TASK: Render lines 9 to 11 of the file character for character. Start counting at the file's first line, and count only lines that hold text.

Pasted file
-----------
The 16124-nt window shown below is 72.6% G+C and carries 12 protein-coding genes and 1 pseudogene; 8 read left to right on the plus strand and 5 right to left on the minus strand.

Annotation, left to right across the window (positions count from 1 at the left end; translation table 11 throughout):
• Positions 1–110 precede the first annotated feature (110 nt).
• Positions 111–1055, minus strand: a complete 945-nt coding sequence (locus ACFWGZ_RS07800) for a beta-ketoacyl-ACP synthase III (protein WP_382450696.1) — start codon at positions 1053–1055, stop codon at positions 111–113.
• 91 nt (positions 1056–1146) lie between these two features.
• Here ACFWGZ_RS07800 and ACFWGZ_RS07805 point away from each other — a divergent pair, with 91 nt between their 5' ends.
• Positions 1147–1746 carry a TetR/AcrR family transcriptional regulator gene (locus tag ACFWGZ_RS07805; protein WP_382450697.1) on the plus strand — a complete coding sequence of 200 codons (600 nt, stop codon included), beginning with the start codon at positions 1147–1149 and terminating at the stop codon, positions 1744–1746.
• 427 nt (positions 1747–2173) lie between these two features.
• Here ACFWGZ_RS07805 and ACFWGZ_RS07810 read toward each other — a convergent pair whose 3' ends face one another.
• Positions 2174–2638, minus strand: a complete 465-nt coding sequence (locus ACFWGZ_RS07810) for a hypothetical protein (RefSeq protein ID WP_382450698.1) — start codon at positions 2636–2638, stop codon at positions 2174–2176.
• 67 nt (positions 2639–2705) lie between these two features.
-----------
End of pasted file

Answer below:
• Here ACFWGZ_RS07805 and ACFWGZ_RS07810 read toward each other — a convergent pair whose 3' ends face one another.
• Positions 2174–2638, minus strand: a complete 465-nt coding sequence (locus ACFWGZ_RS07810) for a hypothetical protein (RefSeq protein ID WP_382450698.1) — start codon at positions 2636–2638, stop codon at positions 2174–2176.
• 67 nt (positions 2639–2705) lie between these two features.